The concept of a portal is not a new one, nor is the wide array of technologies that supports portal implementation. Despite these facts, many enterprises struggle with the same basic issues Why do I need to implement a portal? What is its real business value? How will it scale over time?
While the answers to these questions differ for every organization, the reason they remain unanswered is generally the same. It is all too common that an organization views portal development as purely a technology exercise the implementation of a set of software that is looking for a problem to solve.
Perhaps portal vendor X has done a good job of selling a set of features for their software, perhaps the CIO likes to stay on the bleeding edge or perhaps an enterprising young developer spends her free time building prototypes using the latest technology.
This is all well and good, but successful enterprise portal development needs to take a different, more comprehensive approach.
First, it is important to define what a portal is and what it can become. At a high level, a portal is a single point of access to an organization’s information, knowledge, applications and data for employees, customers, vendors and intermediaries.
Given this definition, an organization must define its overall business requirements (i.e., why do we need a portal?), and then determine how a portal can help meet those requirements. For example, is the portal implementation focused on internal work force efficiencies, or is it focused on generating new revenue streams from an existing client base?
Regardless of business objectives, this exercise will create a set of benchmarks that can ultimately measure the portal’s success and ROI, and help frame a prioritization plan to scale the portal over time.
User and functional requirements
Next, an organization must clearly articulate its user and functional requirements, which in turn will define user segments (i.e., who will use the portal?) and user needs (i.e., what will the portal do?). This exercise helps ensure buy-in and adoption from the portal’s users, necessary for successful implementation.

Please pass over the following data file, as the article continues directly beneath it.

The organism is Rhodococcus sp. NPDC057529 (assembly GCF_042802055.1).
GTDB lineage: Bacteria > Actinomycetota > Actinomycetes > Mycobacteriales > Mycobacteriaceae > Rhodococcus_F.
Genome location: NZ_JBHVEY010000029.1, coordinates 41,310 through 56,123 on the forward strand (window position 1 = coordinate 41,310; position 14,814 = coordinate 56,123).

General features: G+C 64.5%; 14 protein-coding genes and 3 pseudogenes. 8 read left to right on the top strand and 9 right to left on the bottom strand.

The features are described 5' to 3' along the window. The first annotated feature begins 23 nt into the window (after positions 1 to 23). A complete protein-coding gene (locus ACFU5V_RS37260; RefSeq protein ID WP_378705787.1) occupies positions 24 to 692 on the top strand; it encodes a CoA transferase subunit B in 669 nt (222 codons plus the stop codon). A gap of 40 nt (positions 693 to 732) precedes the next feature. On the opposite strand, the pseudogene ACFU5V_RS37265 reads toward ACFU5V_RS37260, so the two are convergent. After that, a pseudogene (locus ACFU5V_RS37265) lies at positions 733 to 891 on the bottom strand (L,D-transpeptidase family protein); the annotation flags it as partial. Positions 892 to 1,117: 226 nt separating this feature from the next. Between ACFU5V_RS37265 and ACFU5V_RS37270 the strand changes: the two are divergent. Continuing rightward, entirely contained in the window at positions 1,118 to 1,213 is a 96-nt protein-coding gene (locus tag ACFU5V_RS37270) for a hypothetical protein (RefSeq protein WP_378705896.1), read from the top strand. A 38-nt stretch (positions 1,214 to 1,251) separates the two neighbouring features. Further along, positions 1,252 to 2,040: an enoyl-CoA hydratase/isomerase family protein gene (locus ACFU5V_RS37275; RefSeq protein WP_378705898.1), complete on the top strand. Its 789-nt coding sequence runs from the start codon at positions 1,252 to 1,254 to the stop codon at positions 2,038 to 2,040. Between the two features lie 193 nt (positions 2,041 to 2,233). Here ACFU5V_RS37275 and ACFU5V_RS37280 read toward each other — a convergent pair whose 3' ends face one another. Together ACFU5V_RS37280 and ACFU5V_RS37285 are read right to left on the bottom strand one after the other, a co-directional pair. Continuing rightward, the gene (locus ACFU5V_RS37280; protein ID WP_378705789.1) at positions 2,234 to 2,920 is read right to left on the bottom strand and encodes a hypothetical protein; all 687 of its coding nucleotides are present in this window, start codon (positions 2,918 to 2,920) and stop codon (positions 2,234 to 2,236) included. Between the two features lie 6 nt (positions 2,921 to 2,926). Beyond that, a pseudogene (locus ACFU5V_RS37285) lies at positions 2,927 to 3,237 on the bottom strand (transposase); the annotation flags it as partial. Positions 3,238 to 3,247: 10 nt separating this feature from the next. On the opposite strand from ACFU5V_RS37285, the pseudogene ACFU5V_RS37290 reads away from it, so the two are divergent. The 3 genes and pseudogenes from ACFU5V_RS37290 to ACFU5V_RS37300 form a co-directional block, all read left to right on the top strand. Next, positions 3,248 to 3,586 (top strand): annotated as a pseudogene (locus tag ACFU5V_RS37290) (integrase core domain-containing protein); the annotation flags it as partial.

It is only after these requirements have been defined that the technical requirements discussion should truly begin. Rarely, if ever, should this be a blue-sky decision, unbounded by existing technology parameters.
Most major portal software packages are robust enough to meet basic functional and integration requirements (e.g., collaboration, document management, work flow and personalization), so platform decisions will rely primarily on existing corporate standards and specific portal requirements as defined in the previous exercises. It is important that business and user requirements drive technology decisions and not vice versa.
One final consideration, one often ignored during portal implementation initiatives, is the new system’s operational requirements (i.e., how will we run, maintain and enhance the portal over time?). This exercise helps determine processes for adding functionality to the portal, adding integration points, and/or expanding the portal’s focus to include more internal or external constituents.
Without defining these processes early, the portal can evolve into a motley collection of visual interfaces, content areas, data structures and integration points, thus defeating the efficiencies that were part of its original goals.
By clearly defining business and user objectives, and by allowing these objectives to drive the technology and operational decisions that govern portal implementation, an organization will maximize the benefit of their portal development and implementation.
Matt Henry is director of sales at CIBER’s Philadelphia office. Reach him at (610) 993-8100 x237, or at email@example.com.